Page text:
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If you are getting a divorce, you should know that all property owned by each spouse and by both spouses has to be characterized as nonmarital (separate) or marital property in an equitable distribution state and as separate or community property in a community property state. The courts then set apart the spouses’ separate property and divide the marital or community property between the spouses. Sometimes, the character of property changes during the marriage by transmutation, and a correct classification must be made.
What Is Transmutation?
”Transmutation” of property is the change of the character of property, either from separate to marital property or from marital to separate property. The intent to change the character of the property must be shown. Transmutation may be achieved by the following:
- Jointly titling the property in the names of both spouses
- Commingling separate and marital property
Property can be transmuted from separate to marital property or from marital to separate property in both equitable distribution states and community property states.
Equitable Distribution States
In equitable distribution states, the transmutation doctrine has been chiefly applied to situations when separate property becomes marital property. In order for transmutation to occur, the owning spouse must express his intention to contribute his separate property to the receiving spouse or to the marital estate. Transmutation can occur when:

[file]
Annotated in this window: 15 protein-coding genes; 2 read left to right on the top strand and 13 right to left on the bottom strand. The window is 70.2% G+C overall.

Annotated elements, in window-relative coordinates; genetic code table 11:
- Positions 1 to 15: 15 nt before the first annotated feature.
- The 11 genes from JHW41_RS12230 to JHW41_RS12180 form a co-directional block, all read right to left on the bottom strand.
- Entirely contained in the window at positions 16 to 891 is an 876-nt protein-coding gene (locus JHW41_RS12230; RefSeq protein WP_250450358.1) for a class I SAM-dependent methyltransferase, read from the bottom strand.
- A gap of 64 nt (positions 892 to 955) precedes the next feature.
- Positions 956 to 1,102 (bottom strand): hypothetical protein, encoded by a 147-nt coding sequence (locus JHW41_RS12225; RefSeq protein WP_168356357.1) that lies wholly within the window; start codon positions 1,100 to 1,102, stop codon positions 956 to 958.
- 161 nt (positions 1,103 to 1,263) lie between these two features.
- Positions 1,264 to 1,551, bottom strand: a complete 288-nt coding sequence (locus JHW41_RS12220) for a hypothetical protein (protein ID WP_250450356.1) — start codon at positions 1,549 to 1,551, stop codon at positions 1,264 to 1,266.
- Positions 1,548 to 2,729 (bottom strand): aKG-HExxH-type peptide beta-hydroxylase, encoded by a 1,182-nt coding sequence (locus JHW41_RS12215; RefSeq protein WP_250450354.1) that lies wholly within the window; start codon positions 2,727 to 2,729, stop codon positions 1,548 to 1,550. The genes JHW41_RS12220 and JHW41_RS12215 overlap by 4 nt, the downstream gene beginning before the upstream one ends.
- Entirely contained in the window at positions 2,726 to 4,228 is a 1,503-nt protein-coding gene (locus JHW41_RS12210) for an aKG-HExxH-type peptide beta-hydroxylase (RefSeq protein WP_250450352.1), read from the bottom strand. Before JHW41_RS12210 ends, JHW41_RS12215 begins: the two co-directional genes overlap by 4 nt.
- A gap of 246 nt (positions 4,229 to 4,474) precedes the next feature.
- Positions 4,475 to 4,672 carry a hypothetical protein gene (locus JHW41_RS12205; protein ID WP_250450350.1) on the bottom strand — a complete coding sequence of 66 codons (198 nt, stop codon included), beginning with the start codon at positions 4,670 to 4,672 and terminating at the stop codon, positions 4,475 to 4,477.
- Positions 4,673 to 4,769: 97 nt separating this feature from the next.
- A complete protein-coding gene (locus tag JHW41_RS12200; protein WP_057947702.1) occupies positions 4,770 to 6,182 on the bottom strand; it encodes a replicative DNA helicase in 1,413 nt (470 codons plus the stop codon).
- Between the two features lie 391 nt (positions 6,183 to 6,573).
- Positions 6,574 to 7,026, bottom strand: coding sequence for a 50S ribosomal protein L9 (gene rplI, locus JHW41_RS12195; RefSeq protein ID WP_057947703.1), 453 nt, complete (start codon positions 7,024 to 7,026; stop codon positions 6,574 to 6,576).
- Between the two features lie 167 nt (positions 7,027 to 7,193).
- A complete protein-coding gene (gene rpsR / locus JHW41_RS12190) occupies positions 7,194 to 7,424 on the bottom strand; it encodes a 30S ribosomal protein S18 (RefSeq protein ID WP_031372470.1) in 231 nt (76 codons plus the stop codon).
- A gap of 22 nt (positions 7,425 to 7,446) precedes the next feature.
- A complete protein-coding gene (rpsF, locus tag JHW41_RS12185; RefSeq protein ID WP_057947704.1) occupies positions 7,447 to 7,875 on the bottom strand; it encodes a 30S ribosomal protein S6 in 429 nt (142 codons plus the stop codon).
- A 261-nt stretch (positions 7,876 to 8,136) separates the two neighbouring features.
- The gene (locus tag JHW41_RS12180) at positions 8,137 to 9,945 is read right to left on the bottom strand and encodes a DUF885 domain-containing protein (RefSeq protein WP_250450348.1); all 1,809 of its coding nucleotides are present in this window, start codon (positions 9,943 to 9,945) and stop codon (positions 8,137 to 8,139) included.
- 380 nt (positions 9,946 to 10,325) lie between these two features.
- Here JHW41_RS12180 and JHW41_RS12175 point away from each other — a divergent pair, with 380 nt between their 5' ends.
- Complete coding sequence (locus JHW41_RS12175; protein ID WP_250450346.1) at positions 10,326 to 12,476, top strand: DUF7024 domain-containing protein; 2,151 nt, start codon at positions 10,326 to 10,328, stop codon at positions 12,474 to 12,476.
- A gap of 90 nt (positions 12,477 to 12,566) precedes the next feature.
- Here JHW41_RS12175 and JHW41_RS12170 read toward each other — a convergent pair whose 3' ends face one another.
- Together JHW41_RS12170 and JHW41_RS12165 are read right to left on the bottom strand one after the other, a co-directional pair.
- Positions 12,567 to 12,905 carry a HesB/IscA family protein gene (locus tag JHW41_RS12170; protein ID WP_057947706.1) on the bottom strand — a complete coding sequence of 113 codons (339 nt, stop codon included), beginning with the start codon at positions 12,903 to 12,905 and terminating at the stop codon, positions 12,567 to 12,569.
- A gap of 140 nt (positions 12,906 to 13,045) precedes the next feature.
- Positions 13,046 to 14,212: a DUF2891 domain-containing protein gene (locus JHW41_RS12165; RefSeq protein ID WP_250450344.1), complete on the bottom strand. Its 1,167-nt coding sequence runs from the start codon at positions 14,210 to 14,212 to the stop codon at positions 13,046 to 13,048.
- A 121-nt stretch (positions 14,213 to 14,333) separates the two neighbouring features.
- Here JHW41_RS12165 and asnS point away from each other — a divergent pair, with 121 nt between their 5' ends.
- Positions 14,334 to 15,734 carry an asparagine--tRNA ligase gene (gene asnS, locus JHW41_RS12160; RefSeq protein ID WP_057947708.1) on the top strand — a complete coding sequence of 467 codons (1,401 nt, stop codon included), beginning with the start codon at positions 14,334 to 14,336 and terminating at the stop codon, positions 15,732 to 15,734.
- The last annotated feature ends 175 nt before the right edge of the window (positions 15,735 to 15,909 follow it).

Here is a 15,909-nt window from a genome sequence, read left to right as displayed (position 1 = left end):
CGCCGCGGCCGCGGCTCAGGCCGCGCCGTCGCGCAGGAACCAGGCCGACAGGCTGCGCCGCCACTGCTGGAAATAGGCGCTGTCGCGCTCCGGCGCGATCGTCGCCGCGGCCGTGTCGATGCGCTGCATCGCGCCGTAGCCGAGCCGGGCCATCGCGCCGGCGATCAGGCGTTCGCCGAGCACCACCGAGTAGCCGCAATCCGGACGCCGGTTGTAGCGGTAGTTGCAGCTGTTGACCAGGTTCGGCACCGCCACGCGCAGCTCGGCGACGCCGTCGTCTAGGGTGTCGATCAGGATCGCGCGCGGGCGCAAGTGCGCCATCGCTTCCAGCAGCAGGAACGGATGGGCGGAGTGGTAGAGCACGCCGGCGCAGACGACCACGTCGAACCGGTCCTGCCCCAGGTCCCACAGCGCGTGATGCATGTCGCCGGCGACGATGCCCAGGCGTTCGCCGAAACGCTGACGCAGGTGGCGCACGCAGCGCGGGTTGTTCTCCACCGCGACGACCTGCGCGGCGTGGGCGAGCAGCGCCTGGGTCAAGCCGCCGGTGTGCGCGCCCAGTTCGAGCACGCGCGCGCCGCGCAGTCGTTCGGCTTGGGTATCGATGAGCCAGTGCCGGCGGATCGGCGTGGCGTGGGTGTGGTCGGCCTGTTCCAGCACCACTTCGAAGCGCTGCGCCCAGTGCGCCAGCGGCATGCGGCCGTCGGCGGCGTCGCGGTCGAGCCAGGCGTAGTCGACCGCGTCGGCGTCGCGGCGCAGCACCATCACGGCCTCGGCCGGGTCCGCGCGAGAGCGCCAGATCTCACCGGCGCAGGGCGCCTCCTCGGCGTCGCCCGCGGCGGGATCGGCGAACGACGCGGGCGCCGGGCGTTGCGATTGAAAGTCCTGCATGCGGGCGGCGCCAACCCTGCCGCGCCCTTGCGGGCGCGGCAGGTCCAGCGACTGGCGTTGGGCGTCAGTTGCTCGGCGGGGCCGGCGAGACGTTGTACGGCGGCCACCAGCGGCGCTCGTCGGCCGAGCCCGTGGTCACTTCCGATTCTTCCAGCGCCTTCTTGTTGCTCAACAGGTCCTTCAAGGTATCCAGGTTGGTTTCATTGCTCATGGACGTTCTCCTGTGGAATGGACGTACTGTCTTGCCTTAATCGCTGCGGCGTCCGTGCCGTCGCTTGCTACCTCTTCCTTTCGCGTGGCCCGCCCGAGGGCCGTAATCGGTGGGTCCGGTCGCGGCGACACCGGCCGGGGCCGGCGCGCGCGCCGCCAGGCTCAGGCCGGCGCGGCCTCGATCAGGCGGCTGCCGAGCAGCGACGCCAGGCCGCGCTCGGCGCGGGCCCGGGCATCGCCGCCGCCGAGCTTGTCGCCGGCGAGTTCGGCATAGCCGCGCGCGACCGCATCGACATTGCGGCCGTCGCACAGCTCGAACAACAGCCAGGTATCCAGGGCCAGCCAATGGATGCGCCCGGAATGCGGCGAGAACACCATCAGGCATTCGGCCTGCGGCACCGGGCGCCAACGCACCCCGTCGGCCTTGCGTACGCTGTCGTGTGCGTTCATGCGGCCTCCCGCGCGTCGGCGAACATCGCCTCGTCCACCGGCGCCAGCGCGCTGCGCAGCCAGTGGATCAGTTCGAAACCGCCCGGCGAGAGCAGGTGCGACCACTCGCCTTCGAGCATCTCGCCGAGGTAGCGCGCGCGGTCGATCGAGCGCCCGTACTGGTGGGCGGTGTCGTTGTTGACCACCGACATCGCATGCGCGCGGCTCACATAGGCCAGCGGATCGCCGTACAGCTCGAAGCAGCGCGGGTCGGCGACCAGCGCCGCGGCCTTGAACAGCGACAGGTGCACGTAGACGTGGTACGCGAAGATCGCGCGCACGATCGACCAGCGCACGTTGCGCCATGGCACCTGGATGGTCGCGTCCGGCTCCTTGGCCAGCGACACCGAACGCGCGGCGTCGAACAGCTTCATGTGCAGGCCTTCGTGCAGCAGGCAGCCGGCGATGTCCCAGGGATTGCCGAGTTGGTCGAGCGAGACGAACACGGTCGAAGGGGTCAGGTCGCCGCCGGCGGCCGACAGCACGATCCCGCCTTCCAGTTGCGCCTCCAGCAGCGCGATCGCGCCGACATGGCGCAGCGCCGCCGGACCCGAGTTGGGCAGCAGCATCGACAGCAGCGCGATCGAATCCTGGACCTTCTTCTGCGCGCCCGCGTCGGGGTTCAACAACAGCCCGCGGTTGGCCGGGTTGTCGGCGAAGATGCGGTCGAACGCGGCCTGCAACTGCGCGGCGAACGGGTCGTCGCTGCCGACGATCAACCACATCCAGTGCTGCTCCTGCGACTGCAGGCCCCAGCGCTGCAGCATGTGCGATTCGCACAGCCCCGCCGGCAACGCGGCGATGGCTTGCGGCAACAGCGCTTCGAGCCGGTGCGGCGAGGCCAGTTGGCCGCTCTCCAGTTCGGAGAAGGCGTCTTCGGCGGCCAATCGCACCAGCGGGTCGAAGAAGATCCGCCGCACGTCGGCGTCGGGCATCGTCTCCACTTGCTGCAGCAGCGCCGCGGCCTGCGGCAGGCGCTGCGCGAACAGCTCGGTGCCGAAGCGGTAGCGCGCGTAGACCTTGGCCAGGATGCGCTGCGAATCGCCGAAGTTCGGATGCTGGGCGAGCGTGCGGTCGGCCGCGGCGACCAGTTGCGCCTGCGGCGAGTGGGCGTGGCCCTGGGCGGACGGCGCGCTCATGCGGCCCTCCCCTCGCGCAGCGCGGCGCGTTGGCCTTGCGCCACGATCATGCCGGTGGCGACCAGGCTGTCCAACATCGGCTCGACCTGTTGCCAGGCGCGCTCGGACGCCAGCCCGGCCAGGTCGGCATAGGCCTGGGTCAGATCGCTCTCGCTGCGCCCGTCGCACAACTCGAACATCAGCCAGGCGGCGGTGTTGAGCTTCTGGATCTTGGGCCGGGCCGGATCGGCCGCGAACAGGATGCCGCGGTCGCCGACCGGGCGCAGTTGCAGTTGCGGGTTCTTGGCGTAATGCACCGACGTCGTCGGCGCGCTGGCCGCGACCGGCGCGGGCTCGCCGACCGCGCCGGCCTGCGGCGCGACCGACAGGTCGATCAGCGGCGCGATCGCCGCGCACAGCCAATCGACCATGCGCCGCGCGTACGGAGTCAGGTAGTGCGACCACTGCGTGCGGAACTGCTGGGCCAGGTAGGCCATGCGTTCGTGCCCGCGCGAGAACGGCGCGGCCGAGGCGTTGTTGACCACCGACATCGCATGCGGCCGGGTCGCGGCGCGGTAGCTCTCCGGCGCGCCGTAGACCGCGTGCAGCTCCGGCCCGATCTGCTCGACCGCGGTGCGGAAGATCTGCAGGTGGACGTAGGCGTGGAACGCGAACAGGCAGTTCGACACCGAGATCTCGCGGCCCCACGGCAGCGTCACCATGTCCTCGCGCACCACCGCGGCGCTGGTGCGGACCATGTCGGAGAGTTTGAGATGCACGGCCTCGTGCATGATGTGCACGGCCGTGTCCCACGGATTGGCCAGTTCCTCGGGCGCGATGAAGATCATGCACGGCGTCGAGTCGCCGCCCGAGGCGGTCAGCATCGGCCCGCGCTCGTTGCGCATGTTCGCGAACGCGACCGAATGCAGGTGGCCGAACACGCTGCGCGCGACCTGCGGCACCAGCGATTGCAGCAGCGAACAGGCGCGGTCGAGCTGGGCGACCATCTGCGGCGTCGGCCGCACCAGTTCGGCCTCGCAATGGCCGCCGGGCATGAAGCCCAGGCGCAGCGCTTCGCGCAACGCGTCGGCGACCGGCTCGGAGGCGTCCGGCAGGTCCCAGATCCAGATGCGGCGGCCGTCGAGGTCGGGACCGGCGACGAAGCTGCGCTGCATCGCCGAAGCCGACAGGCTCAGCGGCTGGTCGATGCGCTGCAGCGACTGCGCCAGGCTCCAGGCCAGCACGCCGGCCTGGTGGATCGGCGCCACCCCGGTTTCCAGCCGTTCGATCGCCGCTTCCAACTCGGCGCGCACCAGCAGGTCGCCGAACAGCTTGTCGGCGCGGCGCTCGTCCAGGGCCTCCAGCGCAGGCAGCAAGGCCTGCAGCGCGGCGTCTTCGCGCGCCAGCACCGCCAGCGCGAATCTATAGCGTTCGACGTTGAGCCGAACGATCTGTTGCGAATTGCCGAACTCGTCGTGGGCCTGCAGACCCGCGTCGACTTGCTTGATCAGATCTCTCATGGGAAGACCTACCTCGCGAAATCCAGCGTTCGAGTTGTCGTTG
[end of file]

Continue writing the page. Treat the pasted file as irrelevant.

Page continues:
- Separate property becomes so commingled as to be untraceable
- Separate property is used by the spouses in support of the marriage
- Property is titled jointly or otherwise used so as to show an intent by the spouses to make it marital property
Separate property can become marital property when:
- Marital funds are used to pay down the mortgage on a home which one spouse owned before marriage
- Separate property owned by one spouse is transferred into the names of both spouses
- A swimming pool is built at the marital home with inherited funds
Merely using nonmarital property to support the marriage, without an intent to make a gift, may be insufficient for transmutation to occur.
Community Property States
Transmutation also occurs in community property states. Spouses can transmute separate property into community property by:
- Agreement between the spouses
- One spouse making a unilateral gift of his or her separate property to the community or to the other spouse
- One spouse relinquishing his or her half interest in community property and converting it into the separate property of the other spouse
In some of the community property states, the agreement to transmute property has to be in writing.
Questions for Your Attorney
- When does transmutation of property occur?
- If I used some of my separate money for a down payment on our marital home, is a portion of my home my separate property?
- In a community property state, can my spouse and I make an agreement so that that some of our separate property becomes community property?